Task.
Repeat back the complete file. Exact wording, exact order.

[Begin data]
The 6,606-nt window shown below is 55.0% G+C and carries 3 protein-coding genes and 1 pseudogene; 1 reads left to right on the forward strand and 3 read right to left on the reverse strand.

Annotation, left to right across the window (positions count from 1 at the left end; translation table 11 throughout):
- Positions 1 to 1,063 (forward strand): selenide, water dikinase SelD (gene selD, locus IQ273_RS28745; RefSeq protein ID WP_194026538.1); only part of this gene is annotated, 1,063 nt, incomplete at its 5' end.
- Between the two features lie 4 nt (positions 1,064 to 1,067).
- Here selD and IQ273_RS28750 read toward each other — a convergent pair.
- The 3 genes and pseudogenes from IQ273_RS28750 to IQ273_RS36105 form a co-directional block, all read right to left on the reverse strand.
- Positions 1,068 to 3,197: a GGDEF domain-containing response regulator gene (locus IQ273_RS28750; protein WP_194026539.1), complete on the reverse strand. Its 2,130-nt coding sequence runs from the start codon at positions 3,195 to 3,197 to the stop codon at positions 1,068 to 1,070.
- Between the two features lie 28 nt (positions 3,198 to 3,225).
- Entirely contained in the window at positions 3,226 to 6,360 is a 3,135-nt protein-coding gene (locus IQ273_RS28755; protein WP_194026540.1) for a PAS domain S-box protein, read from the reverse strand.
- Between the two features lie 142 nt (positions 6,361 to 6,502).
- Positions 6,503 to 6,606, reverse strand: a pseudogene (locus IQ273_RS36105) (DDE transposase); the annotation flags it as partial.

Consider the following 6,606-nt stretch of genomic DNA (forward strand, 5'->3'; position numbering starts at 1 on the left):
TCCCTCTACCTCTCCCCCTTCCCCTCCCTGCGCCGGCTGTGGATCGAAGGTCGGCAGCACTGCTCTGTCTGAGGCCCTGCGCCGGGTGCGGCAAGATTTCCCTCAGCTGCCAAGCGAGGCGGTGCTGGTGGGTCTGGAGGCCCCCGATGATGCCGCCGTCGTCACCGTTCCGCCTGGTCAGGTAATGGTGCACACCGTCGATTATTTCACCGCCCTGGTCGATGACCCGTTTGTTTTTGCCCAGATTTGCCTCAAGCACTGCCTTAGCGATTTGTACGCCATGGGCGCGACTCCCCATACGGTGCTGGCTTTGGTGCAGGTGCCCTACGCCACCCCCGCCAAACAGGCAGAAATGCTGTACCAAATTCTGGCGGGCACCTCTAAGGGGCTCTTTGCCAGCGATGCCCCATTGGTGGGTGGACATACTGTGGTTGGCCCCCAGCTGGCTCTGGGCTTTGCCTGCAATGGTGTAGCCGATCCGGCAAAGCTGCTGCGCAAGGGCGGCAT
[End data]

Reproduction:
The 6,606-nt window shown below is 55.0% G+C and carries 3 protein-coding genes and 1 pseudogene; 1 reads left to right on the forward strand and 3 read right to left on the reverse strand.

Annotation, left to right across the window (positions count from 1 at the left end; translation table 11 throughout):
- Positions 1 to 1,063 (forward strand): selenide, water dikinase SelD (gene selD, locus IQ273_RS28745; RefSeq protein ID WP_194026538.1); only part of this gene is annotated, 1,063 nt, incomplete at its 5' end.
- Between the two features lie 4 nt (positions 1,064 to 1,067).
- Here selD and IQ273_RS28750 read toward each other — a convergent pair.
- The 3 genes and pseudogenes from IQ273_RS28750 to IQ273_RS36105 form a co-directional block, all read right to left on the reverse strand.
- Positions 1,068 to 3,197: a GGDEF domain-containing response regulator gene (locus IQ273_RS28750; protein WP_194026539.1), complete on the reverse strand. Its 2,130-nt coding sequence runs from the start codon at positions 3,195 to 3,197 to the stop codon at positions 1,068 to 1,070.
- Between the two features lie 28 nt (positions 3,198 to 3,225).
- Entirely contained in the window at positions 3,226 to 6,360 is a 3,135-nt protein-coding gene (locus IQ273_RS28755; protein WP_194026540.1) for a PAS domain S-box protein, read from the reverse strand.
- Between the two features lie 142 nt (positions 6,361 to 6,502).
- Positions 6,503 to 6,606, reverse strand: a pseudogene (locus IQ273_RS36105) (DDE transposase); the annotation flags it as partial.

Consider the following 6,606-nt stretch of genomic DNA (forward strand, 5'->3'; position numbering starts at 1 on the left):
TCCCTCTACCTCTCCCCCTTCCCCTCCCTGCGCCGGCTGTGGATCGAAGGTCGGCAGCACTGCTCTGTCTGAGGCCCTGCGCCGGGTGCGGCAAGATTTCCCTCAGCTGCCAAGCGAGGCGGTGCTGGTGGGTCTGGAGGCCCCCGATGATGCCGCCGTCGTCACCGTTCCGCCTGGTCAGGTAATGGTGCACACCGTCGATTATTTCACCGCCCTGGTCGATGACCCGTTTGTTTTTGCCCAGATTTGCCTCAAGCACTGCCTTAGCGATTTGTACGCCATGGGCGCGACTCCCCATACGGTGCTGGCTTTGGTGCAGGTGCCCTACGCCACCCCCGCCAAACAGGCAGAAATGCTGTACCAAATTCTGGCGGGCACCTCTAAGGGGCTCTTTGCCAGCGATGCCCCATTGGTGGGTGGACATACTGTGGTTGGCCCCCAGCTGGCTCTGGGCTTTGCCTGCAATGGTGTAGCCGATCCGGCAAAGCTGCTGCGCAAGGGCGGCAT